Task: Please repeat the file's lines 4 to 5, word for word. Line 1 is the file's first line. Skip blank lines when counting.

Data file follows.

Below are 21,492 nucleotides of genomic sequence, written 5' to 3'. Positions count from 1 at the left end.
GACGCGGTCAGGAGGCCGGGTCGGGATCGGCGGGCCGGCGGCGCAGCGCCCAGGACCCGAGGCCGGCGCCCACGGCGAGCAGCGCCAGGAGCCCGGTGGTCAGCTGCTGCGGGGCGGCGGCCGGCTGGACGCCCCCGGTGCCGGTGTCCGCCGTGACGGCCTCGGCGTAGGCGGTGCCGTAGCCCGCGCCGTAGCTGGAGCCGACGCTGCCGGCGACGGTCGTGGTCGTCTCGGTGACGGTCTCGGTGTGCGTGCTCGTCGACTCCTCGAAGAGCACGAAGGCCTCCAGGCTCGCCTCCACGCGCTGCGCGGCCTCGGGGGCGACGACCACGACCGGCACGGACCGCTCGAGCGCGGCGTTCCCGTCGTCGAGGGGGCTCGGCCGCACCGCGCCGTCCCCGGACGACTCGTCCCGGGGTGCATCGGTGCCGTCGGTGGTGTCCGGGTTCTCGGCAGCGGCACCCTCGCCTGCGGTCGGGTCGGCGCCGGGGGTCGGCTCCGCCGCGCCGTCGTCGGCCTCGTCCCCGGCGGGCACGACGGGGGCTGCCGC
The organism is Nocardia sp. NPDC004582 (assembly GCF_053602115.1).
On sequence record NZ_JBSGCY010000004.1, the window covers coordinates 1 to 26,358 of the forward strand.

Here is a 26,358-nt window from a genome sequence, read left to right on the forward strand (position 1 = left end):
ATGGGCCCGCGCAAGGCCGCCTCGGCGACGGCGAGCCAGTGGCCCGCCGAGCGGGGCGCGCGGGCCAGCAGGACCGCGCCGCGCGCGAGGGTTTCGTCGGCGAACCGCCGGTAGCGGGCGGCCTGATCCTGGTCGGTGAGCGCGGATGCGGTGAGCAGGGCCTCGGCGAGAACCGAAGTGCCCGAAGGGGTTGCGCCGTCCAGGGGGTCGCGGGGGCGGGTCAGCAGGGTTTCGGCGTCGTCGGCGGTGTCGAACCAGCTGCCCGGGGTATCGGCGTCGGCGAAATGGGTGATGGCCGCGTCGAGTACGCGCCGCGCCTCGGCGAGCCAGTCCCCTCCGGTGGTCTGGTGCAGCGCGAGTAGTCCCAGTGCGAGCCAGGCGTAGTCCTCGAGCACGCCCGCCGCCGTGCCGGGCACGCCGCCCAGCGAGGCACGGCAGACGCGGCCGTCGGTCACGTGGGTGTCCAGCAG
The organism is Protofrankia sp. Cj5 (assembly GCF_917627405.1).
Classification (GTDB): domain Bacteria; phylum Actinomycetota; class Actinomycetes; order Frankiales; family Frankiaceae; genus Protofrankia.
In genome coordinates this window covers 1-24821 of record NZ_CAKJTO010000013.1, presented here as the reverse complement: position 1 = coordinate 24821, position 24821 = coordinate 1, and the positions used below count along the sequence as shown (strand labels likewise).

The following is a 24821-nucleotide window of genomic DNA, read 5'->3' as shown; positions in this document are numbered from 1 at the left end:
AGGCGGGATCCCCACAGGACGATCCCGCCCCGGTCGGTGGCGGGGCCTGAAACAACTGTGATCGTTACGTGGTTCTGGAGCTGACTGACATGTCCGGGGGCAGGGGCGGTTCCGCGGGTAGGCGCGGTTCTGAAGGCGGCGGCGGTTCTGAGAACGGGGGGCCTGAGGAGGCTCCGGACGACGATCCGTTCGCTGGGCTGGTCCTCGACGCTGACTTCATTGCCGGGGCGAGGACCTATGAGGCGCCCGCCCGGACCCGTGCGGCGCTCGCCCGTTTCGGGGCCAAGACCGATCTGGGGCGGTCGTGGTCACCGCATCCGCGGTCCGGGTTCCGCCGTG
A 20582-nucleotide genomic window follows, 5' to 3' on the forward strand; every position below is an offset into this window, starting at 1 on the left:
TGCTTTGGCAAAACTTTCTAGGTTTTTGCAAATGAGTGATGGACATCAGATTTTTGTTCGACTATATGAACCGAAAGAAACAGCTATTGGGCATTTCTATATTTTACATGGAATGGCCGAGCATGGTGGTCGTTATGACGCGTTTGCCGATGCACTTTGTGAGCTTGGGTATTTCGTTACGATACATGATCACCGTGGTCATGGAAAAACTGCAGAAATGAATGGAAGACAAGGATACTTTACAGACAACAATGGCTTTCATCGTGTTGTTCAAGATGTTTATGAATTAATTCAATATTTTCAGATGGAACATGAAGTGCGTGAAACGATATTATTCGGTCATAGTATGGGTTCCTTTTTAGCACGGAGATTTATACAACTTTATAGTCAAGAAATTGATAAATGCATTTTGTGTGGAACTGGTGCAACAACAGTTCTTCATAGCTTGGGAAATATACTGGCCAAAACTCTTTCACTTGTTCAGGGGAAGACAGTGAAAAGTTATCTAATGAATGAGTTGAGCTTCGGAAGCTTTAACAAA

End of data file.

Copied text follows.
On sequence record NZ_JBSGCY010000004.1, the window covers coordinates 1 to 26,358 of the forward strand.

Here is a 26,358-nt window from a genome sequence, read left to right on the forward strand (position 1 = left end):